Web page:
In waste and recycling, says Catarina Grilo, Covid-19 brought “a step back in selective collection and waste treatment”, along with the growth in the use of disposables. And "there are no health reasons for this setback," he said.
In the fight against climate change, the national targets are also "below what is required in the Paris Agreement".
Catarina Grilo explains that Portugal proposes to reduce greenhouse gas emissions between 45% and 55% by 2030, compared to 2005 levels. But the Paris Agreement requires that the comparison be at 1990 levels.
“Portugal uses 2005 as the reference year because it corresponds to the highest peak in emissions. The 45-55% compared to 2005 corresponds to a reduction of only 20-35% compared to 1990 ”, says Catarina Grilo, concluding that“ the economic recovery may ‘only’ worsen the poor climate performance ”of Portugal.
Ana Paz, of the national leadership of the League for the Protection of Nature (LPN), is more optimistic. He talks about the climate benefits of the confinement and economic downturns, adding that it was now interesting "to learn lessons about these effects, instead of just trying to reverse the reduction in emissions as soon as possible".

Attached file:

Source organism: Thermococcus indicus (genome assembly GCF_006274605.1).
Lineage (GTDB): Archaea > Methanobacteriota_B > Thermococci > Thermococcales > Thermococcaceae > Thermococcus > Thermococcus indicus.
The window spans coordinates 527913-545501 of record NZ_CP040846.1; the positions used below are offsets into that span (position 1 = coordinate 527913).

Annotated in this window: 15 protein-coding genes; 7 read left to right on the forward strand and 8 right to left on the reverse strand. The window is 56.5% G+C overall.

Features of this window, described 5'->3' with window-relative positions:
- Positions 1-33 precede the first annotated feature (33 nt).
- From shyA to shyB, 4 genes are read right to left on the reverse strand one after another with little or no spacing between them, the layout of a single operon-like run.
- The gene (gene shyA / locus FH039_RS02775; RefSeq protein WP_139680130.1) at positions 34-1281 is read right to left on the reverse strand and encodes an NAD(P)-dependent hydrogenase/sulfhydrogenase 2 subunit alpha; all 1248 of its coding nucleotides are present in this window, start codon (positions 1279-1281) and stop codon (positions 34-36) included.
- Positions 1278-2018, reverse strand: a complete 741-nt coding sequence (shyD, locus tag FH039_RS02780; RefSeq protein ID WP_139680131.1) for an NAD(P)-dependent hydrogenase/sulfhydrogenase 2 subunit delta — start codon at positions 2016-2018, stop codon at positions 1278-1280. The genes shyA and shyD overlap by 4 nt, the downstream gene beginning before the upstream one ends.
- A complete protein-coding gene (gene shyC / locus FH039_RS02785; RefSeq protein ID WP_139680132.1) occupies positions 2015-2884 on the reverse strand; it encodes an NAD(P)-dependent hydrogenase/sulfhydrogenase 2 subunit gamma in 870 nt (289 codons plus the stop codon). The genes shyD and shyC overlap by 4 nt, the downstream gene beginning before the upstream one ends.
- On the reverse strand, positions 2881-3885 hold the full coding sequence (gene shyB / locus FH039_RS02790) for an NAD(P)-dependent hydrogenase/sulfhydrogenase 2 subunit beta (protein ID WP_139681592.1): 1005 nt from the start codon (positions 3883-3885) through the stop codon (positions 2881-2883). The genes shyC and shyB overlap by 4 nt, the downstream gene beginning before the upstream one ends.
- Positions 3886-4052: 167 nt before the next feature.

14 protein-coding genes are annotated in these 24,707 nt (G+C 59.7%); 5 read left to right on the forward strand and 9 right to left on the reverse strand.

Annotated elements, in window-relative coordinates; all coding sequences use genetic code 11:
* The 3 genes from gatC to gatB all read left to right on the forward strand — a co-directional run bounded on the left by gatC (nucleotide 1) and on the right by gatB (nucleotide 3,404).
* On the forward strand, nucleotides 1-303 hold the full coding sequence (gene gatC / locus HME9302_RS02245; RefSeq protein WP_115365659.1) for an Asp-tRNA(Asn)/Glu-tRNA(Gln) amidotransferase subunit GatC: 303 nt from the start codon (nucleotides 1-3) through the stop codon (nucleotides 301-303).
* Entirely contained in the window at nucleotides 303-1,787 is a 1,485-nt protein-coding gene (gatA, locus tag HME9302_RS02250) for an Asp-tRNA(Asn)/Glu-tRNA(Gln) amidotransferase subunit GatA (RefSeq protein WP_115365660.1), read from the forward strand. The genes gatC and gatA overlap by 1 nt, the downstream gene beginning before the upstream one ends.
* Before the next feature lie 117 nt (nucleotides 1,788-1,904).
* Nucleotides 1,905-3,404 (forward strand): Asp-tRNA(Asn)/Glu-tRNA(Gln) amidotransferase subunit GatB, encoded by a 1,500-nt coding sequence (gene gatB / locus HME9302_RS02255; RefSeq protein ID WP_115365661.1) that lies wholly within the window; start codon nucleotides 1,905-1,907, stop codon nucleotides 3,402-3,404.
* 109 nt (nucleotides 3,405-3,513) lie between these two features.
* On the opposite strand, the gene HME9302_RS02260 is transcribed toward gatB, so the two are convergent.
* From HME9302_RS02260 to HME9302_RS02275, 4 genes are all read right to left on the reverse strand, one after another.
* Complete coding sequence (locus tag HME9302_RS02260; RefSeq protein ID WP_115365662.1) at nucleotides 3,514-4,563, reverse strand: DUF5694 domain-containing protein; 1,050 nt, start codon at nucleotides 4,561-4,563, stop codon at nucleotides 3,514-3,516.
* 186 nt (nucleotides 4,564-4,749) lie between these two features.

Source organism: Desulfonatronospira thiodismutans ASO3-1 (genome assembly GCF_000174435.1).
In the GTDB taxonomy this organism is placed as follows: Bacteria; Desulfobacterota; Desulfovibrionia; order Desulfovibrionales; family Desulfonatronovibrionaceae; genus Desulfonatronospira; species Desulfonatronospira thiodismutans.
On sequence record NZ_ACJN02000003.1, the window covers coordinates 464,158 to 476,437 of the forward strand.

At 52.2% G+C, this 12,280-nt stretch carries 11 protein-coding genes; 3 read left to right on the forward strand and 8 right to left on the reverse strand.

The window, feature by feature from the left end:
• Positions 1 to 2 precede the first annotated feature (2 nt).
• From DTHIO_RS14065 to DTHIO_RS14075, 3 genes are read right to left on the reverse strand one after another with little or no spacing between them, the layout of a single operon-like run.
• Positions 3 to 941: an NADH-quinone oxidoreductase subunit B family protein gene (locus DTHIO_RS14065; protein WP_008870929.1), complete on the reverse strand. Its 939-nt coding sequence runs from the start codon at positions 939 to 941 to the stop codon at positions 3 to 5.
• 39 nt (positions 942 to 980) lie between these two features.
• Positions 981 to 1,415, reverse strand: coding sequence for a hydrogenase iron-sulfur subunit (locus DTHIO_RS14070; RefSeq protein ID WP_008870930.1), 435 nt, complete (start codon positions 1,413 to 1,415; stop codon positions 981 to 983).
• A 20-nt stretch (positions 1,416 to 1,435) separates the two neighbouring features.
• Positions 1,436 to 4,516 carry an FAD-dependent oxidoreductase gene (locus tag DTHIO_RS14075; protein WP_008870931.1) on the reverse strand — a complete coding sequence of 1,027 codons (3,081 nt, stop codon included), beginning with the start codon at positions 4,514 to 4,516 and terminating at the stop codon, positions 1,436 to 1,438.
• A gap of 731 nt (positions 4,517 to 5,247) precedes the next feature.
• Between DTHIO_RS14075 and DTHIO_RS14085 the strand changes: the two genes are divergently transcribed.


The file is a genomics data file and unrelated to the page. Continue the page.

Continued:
Admitting that there have been environmental reversals in recent months, such as changes in the selective collection of waste and an increase in disposables, the official says she believes that everything will recover, and adds that at the European Union level there are good signs in terms of the environment. But he warns that attention needs to be paid to gaps between declarations of intent and practice.
Paula Nunes da Silva, acting president of Quercus, also talks about increasing waste and slowing down recycling, and is perpetual in the statement that there is a risk that “environmental goals will be put in the background, in the name of economic recovery”. But he hopes that this recovery will serve “to leverage, once and for all, the green and circular economy”.